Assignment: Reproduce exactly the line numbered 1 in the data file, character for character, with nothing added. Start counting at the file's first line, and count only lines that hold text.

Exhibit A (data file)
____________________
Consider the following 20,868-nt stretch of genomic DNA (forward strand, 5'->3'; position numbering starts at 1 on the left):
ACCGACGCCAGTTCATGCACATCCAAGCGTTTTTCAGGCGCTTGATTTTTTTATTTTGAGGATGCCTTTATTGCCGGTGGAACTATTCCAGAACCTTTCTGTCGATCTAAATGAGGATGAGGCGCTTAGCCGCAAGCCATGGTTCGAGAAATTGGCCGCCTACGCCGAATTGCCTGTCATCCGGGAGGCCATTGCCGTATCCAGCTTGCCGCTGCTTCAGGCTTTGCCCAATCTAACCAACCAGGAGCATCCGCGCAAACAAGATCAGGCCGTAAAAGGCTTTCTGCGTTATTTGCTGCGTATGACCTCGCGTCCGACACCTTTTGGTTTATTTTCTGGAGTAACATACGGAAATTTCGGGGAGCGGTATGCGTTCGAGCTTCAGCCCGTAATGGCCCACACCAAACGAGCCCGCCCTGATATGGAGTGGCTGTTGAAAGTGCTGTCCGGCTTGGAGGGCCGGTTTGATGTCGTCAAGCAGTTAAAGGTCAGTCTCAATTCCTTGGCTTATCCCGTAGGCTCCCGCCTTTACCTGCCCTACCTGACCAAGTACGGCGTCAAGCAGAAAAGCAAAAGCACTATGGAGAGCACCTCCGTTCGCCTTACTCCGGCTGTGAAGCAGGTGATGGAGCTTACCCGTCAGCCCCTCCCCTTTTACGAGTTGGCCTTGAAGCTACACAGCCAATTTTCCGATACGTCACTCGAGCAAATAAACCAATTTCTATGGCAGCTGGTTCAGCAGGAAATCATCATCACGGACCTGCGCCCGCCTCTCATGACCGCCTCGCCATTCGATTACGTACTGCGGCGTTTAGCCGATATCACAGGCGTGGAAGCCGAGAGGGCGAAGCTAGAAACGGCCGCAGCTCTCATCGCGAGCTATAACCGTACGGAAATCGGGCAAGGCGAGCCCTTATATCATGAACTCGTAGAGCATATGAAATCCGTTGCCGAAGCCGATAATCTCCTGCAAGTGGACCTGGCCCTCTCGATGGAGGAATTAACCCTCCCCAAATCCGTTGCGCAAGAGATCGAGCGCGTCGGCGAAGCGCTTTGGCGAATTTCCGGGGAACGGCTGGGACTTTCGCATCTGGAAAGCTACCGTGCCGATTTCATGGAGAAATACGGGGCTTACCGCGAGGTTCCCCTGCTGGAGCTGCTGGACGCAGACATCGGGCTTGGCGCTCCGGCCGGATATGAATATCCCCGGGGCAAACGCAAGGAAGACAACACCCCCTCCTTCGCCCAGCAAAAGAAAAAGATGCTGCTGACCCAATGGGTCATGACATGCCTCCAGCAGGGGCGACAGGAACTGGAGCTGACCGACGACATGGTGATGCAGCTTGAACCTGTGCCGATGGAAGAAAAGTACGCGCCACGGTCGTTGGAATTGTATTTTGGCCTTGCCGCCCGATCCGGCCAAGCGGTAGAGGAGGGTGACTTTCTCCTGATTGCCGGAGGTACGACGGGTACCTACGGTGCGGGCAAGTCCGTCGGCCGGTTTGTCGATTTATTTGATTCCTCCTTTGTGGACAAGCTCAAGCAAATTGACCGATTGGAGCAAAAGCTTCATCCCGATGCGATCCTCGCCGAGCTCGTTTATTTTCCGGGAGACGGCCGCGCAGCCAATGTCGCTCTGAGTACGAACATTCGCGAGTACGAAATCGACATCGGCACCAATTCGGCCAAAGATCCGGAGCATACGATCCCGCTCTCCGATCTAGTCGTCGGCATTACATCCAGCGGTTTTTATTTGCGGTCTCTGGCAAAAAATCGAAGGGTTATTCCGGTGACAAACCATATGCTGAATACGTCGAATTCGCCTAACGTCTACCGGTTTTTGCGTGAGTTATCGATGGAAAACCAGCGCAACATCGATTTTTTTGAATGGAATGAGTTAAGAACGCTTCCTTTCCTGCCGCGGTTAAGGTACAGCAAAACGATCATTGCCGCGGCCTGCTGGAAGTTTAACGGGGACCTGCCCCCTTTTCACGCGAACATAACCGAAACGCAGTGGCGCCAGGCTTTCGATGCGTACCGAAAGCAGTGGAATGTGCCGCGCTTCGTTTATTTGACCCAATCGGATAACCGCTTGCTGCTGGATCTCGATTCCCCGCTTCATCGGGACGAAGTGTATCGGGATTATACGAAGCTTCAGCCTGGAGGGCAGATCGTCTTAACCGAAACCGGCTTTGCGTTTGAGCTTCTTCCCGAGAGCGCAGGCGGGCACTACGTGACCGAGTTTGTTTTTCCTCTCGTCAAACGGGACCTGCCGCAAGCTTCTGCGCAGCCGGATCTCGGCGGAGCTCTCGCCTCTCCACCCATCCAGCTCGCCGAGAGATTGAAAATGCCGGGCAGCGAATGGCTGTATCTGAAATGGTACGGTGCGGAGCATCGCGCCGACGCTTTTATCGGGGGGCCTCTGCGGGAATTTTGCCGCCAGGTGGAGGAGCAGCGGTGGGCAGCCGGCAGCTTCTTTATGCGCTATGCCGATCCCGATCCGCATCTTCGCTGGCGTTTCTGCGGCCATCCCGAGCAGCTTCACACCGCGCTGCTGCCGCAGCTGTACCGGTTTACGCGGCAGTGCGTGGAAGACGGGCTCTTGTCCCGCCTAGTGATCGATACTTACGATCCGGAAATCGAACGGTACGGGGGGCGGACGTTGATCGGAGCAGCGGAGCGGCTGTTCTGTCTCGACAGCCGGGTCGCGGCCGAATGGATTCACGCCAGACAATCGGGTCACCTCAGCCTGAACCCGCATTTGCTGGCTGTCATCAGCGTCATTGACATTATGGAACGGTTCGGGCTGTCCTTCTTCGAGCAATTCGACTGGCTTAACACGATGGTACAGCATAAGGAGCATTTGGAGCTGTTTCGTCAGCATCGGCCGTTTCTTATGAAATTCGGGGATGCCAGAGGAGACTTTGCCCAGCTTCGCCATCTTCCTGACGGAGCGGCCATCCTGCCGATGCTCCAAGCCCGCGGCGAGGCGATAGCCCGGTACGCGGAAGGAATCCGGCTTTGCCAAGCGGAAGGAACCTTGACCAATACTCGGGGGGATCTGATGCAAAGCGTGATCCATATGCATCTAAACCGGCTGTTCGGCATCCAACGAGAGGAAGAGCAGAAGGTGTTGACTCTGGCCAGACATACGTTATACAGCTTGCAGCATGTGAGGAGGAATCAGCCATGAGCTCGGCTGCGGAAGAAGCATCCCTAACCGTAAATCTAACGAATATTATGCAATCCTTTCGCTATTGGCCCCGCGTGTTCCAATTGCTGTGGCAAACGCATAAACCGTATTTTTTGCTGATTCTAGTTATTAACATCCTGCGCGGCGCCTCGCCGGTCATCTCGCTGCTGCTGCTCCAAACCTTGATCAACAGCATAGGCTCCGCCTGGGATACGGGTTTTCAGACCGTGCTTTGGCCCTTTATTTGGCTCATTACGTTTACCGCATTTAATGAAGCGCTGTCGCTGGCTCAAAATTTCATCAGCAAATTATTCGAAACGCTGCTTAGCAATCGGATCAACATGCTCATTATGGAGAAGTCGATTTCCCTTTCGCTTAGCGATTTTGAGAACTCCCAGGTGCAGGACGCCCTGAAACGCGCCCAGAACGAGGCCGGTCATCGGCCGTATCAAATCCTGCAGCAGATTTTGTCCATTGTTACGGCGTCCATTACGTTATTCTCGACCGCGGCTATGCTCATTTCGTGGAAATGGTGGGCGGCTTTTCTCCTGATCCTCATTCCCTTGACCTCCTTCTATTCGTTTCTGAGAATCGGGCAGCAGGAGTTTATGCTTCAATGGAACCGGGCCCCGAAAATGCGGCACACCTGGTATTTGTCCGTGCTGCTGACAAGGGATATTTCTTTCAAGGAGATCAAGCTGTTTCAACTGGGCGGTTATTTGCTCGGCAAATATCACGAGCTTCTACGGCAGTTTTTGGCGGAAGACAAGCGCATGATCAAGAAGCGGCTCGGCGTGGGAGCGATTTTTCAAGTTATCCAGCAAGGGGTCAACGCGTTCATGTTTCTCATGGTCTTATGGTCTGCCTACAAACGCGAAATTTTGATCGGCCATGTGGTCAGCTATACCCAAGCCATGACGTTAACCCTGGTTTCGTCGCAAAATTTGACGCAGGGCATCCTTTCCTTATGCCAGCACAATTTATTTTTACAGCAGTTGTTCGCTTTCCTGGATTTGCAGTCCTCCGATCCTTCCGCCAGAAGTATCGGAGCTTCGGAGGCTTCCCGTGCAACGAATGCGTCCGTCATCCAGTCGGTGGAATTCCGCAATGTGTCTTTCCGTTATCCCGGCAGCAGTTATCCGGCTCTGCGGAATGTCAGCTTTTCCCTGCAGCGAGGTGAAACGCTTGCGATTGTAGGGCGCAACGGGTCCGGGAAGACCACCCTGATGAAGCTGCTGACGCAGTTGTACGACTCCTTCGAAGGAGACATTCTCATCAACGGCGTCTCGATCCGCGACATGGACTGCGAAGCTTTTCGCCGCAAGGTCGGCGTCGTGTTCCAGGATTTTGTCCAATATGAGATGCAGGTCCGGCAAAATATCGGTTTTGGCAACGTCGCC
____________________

Consider the following 20,868-nt stretch of genomic DNA (forward strand, 5'->3'; position numbering starts at 1 on the left):